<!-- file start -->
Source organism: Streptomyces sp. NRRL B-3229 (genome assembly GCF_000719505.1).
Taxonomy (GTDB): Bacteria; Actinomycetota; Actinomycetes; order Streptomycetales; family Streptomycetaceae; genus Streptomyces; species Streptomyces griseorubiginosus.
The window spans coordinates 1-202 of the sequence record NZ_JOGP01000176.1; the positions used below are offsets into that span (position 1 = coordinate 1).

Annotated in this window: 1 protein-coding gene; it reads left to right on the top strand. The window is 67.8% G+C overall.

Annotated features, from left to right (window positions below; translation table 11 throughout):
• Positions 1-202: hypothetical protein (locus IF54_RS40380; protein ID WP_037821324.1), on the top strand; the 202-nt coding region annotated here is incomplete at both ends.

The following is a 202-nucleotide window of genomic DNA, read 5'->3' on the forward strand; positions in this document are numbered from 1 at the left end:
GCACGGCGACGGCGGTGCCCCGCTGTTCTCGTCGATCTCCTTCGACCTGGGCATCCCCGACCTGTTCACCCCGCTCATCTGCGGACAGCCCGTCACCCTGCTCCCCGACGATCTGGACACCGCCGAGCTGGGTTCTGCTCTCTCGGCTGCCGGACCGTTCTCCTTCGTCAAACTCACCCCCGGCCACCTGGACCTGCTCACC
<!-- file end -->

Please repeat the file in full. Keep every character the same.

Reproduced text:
Source organism: Streptomyces sp. NRRL B-3229 (genome assembly GCF_000719505.1).
Taxonomy (GTDB): Bacteria; Actinomycetota; Actinomycetes; order Streptomycetales; family Streptomycetaceae; genus Streptomyces; species Streptomyces griseorubiginosus.
The window spans coordinates 1-202 of the sequence record NZ_JOGP01000176.1; the positions used below are offsets into that span (position 1 = coordinate 1).

Annotated in this window: 1 protein-coding gene; it reads left to right on the top strand. The window is 67.8% G+C overall.

Annotated features, from left to right (window positions below; translation table 11 throughout):
• Positions 1-202: hypothetical protein (locus IF54_RS40380; protein ID WP_037821324.1), on the top strand; the 202-nt coding region annotated here is incomplete at both ends.

The following is a 202-nucleotide window of genomic DNA, read 5'->3' on the forward strand; positions in this document are numbered from 1 at the left end:
GCACGGCGACGGCGGTGCCCCGCTGTTCTCGTCGATCTCCTTCGACCTGGGCATCCCCGACCTGTTCACCCCGCTCATCTGCGGACAGCCCGTCACCCTGCTCCCCGACGATCTGGACACCGCCGAGCTGGGTTCTGCTCTCTCGGCTGCCGGACCGTTCTCCTTCGTCAAACTCACCCCCGGCCACCTGGACCTGCTCACC